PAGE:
The Crooked bridges are all those crossings not built perpendicular to the banks. At the time of the Serenissima, transport by boat and water was privileged and the connections between pedestrian areas by bridges were considerably lower than today.
With the passage of time, the change of habits and the increasing importance of pedestrian traffic, it was decided to erect new bridges, first in wood and then with stone structures (the metal ones were placed in the last two centuries). At the time of construction, it was realized that some of these bridges joined alleys or opposite banks at points that were not perpendicular but often oblique. Hence the term crooked bridge.
The seven crooked bridges currently visible are located in Santissimi Filippo and Giacomo, in Sant’Aponal, in Santa Maria Maggiore, in San Martin, in Santa Maria del Giglio, in San Boldo and finally in San Marcuola.
However, the city has numerous oblique bridges that have not been called crooked bridge, assuming instead a name that takes the name of a personality or in relation to the place where they were created. It is probable that the choice fell on a different identification system, also to avoid creating confusion, considering the increasingly numerous construction of city bridges.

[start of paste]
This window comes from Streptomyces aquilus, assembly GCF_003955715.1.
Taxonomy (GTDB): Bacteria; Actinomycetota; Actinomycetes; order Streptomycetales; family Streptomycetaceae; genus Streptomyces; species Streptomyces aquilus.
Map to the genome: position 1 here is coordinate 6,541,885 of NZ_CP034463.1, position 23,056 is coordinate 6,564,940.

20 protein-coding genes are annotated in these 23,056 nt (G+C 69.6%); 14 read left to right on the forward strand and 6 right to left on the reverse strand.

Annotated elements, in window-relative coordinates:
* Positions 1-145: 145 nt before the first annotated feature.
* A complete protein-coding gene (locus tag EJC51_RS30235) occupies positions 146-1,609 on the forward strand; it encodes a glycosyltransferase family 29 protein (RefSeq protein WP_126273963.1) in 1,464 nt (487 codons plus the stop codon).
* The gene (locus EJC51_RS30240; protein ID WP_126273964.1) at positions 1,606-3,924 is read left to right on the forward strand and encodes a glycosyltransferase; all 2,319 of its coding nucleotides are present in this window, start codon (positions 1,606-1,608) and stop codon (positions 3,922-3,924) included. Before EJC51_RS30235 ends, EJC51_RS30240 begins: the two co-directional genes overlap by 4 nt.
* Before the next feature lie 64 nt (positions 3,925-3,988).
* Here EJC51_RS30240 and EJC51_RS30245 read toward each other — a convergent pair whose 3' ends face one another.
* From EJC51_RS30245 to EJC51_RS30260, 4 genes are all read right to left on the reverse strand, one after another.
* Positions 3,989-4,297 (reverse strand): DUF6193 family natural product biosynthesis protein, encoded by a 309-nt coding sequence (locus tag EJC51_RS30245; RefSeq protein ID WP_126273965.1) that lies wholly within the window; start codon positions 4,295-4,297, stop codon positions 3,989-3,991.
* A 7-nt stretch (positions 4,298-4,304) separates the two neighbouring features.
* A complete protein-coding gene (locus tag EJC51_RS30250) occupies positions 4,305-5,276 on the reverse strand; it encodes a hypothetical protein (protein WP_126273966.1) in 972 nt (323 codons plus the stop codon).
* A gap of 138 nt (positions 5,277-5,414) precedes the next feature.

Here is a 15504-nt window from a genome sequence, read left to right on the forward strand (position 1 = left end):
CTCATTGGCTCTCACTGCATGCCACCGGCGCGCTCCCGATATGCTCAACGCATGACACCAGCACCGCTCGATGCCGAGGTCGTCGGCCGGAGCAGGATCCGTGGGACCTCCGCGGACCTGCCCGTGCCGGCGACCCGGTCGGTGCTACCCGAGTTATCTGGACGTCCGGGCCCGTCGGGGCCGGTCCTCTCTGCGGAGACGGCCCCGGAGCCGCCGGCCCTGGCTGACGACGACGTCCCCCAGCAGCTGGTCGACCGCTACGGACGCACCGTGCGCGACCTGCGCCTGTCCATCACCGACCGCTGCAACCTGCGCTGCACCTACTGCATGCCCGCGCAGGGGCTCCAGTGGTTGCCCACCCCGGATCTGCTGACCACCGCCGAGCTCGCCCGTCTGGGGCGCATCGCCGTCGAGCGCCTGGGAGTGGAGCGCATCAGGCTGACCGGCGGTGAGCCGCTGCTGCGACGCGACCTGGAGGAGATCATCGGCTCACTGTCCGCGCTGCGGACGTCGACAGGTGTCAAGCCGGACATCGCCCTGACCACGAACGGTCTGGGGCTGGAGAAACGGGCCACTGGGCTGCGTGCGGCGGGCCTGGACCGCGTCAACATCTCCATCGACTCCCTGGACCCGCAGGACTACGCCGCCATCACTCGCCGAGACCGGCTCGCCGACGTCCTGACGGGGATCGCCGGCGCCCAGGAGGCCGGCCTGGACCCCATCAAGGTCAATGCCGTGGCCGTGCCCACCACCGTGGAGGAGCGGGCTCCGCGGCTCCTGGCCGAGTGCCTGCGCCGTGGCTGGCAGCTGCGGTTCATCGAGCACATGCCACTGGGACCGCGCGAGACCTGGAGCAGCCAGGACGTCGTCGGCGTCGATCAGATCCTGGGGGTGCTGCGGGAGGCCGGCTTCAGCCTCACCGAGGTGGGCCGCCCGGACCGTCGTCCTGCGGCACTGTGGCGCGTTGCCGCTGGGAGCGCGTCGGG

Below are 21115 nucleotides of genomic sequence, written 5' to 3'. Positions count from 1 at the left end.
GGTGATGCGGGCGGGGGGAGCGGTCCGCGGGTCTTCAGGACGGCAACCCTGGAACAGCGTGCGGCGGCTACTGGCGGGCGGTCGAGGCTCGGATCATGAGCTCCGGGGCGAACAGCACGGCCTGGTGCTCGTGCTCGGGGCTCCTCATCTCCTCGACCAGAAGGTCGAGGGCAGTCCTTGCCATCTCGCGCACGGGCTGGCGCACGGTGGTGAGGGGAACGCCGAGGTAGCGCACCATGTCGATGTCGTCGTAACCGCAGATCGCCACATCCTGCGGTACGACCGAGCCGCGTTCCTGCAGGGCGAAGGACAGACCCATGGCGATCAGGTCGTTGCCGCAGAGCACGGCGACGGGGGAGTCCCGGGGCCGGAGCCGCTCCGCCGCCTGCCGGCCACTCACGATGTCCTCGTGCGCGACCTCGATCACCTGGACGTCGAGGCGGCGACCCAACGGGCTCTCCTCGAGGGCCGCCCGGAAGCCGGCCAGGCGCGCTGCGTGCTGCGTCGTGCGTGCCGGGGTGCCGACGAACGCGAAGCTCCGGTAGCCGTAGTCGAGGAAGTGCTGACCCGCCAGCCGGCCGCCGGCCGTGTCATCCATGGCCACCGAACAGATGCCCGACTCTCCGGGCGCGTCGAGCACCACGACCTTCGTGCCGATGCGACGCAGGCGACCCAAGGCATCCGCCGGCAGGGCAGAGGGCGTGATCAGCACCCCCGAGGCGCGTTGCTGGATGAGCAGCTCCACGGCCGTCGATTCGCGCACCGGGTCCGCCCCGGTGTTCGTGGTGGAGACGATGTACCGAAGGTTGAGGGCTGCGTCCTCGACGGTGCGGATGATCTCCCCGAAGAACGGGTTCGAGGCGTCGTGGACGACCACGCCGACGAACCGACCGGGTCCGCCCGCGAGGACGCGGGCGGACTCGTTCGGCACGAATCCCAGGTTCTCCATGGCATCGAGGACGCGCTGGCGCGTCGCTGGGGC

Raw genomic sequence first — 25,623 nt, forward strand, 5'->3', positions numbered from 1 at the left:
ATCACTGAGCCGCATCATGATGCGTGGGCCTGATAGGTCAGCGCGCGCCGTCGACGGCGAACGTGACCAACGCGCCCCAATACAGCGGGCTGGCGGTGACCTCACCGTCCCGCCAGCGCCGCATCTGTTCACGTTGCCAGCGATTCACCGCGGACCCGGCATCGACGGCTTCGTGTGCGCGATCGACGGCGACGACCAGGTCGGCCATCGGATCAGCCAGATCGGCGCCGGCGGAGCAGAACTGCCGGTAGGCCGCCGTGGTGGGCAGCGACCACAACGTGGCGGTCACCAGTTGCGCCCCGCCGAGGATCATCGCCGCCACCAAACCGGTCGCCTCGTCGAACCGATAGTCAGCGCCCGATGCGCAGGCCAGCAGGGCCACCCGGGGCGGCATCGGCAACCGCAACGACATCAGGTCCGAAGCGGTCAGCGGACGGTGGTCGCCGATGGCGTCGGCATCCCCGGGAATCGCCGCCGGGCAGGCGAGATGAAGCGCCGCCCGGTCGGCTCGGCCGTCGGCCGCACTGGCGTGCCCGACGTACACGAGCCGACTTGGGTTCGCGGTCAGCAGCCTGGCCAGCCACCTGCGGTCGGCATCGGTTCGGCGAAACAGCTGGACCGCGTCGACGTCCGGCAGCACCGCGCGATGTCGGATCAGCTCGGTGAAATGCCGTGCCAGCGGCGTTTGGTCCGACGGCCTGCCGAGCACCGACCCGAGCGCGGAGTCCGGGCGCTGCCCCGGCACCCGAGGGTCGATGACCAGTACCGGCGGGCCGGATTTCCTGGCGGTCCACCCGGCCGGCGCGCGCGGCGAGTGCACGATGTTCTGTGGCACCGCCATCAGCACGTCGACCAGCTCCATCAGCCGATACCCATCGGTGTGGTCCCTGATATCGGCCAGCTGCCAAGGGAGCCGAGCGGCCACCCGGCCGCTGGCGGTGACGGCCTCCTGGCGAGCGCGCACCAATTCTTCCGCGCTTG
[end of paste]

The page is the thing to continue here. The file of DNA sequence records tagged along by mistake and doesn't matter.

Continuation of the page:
At first glance, the crooked bridge of San Marcuola might suggest an architect's whim: it seems that the physical space to erect it in parallel with the two banks is all there. However, on closer examination, the pavement shows that behind the Church of San Marcuola there was no land but a stream (Rio drio la Chiesa) which therefore forced the construction of an oblique bridge. The crooked bridge in San Marcuola is located halfway between the Venice Casinò and the Church of Santi Ermagora and Fortunato and connects a small square with Rio Terà drio the Church.